The final poll revealed that 87% of the audience thought that social media posed a medium or high risk to reputation. Chris pointed to the ability to publish anything and the speed that fake news could get disseminated, but there are easy ways to reduce risk, as most events are not unprecedented – they are entirely predictable, so firms should conduct scenario planning around high-risk events to have a crisis plan in place.
Victoria agreed that social media had been a gift for journalists, with the democratisation of opinion, and the ability to access people who they wouldn’t have been able to before.
Babatunde and Claudia both spoke to use of social media in their different jurisdictions, saying that each of their countries had a very active social media presence, but that there were dangers with false information moving so quickly. Claudia noted that use of social media in South Korea is huge with 95% of the population owning a smartphone [in the UK, the figure was only 79% for 2019], but there was concern in the region’s legal profession about how much to share, whether content was being read, and whether the platforms were being used for a proper exchange, rather than just a broadcast tool.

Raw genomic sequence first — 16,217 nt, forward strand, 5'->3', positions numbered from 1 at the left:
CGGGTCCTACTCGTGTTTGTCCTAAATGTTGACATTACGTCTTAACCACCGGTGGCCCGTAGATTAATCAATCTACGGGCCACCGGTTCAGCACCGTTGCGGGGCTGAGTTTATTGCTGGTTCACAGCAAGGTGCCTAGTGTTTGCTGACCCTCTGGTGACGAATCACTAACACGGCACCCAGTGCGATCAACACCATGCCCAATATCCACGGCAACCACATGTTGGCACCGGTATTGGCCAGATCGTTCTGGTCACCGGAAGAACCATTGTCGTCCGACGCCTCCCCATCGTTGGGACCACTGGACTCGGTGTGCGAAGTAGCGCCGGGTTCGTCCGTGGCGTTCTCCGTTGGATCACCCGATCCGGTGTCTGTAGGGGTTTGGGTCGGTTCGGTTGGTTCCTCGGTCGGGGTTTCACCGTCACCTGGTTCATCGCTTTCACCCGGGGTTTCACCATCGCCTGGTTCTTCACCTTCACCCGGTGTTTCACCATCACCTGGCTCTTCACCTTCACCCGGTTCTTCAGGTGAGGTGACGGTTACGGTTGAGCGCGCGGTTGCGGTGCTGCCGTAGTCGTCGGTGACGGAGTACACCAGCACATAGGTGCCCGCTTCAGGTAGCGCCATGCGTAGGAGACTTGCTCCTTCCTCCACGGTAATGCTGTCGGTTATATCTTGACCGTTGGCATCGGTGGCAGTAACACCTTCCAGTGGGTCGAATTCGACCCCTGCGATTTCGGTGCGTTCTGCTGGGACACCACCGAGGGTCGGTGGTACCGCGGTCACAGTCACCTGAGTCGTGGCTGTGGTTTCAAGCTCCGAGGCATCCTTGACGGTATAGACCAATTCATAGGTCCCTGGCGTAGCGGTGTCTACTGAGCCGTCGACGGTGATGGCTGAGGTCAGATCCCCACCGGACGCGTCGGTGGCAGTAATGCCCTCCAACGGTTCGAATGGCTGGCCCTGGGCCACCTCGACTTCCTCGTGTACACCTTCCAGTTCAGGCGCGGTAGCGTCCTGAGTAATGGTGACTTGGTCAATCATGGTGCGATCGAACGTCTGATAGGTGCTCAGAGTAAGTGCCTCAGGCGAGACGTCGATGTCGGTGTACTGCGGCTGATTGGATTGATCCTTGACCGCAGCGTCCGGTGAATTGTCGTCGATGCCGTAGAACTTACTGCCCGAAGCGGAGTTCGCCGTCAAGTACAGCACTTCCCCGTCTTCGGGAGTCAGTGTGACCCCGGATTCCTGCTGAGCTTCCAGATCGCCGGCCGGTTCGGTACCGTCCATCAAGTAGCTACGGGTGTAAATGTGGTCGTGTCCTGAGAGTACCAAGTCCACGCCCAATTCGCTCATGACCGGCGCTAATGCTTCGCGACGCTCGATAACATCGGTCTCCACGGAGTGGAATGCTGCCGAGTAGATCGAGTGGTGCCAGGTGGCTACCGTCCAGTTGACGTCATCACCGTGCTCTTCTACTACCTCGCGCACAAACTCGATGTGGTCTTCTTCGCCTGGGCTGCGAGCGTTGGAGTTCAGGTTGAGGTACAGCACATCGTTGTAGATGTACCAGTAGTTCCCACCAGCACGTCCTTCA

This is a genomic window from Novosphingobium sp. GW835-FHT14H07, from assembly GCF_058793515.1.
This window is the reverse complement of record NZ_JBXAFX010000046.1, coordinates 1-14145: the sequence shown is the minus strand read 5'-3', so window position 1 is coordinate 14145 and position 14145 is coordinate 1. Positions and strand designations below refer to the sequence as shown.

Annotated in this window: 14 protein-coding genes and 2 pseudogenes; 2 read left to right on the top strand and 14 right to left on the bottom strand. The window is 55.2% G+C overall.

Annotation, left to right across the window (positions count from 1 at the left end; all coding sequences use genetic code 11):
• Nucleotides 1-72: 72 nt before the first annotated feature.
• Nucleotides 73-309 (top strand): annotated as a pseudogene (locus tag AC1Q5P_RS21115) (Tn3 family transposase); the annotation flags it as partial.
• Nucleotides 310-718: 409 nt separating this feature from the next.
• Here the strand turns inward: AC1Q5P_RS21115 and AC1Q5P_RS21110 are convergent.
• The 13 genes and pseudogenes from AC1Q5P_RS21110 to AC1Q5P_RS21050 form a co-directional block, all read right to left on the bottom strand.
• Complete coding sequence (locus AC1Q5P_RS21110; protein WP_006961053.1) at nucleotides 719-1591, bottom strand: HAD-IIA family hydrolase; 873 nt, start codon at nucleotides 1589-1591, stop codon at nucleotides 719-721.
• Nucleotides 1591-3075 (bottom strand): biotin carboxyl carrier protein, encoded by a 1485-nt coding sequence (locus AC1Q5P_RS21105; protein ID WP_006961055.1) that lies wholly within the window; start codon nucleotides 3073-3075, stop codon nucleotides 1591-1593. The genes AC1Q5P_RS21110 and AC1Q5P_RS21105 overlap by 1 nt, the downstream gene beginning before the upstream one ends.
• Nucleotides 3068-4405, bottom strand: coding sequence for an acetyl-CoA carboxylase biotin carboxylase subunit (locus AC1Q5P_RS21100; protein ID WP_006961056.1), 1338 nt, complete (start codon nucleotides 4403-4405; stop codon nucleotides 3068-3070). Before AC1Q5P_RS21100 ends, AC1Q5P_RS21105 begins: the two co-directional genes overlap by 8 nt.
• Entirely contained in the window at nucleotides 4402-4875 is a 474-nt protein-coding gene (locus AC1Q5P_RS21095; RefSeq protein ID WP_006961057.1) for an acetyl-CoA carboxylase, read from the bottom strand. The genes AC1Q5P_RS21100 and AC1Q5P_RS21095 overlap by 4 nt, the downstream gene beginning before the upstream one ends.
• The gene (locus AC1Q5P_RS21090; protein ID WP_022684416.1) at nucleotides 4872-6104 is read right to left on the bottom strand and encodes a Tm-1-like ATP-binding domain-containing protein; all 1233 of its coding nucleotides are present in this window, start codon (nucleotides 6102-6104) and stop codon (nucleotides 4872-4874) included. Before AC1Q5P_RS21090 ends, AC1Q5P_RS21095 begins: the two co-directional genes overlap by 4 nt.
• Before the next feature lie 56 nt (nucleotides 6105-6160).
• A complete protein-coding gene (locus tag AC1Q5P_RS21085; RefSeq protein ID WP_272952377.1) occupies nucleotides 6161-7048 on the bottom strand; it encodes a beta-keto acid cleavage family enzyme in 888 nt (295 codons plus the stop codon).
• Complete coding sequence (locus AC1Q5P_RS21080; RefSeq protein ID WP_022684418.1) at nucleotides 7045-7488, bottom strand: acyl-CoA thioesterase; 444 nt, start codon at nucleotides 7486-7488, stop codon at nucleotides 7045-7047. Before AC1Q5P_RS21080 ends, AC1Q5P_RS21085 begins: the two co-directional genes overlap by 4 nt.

The topic of diversity featured throughout the webinar. The panel spoke about what diversity meant to them – they believed that diversity means different things to different people, and that the situation would get worse because of the economic climate, especially in the case of social mobility. The challenge for leaders now was to make a conscious effort to unite communities, whether this was local or across the professions, so that any gaps can be bridged.
My conclusion was that we all have a part to play – with our personal and corporate brands – to unite over diversity, to improve our communities and to make the legal sector a better and fairer place to be part of. We are all responsible to ensure the reputation of the legal sector is protected.
We are all navigating uncharted territory at the moment but, if my experience has taught me anything it is that during turbulent times there is always the opportunity to come out the other side with a stronger reputation than you had before.
If your firm needs support to develop consistent messaging, help to prepare a crisis communications plan, or your spokespeople need media training get in touch with our calm, robust and experienced team who can provide advice and support.